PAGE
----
The Open Solutions Alliance (OSA) just published the results of the 5 customer forums they held in 2007. The report is a quick read (11 pages), and is quite thoughtful and balanced. I will highlight a couple of points I found particularly interesting, but I'd encourage you to read it for yourself.
First, a great insight from the report is the relative popularity of Postgres for serious applications. Customers in the forums were from "both public and private sectors, both large and small organizations, both business and technical managers, and both early adopters and mainstream users. When asked about their open source usage, "about 50% used open-source databases, equally divided between MySQL and Postgres." Equally divided...hmmm...
If measured by pure downloads, MySQL's claim of being the world's most popular database is certainly true. But most serious developers know that Postgres (particularly that slick distribution from EnterpriseDB ;-) is the world's most advanced open source database, and that it combines extraordinary capability with terrific ease of use.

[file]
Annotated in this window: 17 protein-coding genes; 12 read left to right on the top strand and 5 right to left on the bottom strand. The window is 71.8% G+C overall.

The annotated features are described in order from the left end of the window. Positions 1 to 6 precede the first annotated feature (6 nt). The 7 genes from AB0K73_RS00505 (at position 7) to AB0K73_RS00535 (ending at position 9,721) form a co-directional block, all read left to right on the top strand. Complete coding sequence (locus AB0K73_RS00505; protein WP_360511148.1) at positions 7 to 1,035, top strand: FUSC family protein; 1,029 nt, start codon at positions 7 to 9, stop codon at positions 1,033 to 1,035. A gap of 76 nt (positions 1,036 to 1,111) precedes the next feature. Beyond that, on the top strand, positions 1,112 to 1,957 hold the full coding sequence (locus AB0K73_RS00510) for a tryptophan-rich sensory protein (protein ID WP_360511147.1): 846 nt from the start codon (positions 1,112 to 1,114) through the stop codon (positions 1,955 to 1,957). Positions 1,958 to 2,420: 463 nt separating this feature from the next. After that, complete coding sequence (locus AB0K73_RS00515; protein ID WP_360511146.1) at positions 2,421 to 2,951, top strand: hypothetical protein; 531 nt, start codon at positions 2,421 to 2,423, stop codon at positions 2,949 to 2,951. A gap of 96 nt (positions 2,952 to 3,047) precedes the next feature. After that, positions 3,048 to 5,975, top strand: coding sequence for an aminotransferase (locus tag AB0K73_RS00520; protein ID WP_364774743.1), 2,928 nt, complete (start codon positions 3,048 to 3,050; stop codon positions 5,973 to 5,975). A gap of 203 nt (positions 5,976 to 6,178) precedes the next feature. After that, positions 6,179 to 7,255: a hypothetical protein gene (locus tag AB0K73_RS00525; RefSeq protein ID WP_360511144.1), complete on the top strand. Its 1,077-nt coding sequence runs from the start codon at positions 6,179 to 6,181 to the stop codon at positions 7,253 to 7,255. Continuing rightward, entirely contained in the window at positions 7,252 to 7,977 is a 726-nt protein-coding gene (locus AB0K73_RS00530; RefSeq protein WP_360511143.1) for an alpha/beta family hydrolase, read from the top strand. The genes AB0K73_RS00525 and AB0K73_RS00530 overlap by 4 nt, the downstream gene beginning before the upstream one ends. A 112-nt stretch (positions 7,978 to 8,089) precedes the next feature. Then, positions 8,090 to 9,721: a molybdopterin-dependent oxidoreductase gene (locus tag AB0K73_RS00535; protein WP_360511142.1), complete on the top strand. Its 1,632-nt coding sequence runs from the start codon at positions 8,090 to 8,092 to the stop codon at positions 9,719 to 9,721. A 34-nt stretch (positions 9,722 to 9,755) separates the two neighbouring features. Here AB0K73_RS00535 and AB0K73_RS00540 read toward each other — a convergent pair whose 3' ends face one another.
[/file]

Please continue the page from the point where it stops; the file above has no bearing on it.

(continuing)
Another great insight from the report is the question of why people gravitate to open source software. Cost Reduction is "by far" the number one reason, particularly because it allows you to pay later in the usage cycle, when the code's value is delivered, rather than paying up-front licensing. Just as important an insight is that the Ability to Customize code is not at all important; most people want their software "as is."
These two points precisely reflect our experience with our customers. They are looking for less expensive alternatives that are available for free until value is delivered. Furthermore, customers want to know that experts are building their software, and have little or no interest in modifying the database code themselves. There are, of course, exceptions, but they are few and far between.
There's lots more meat in the report. Go read it!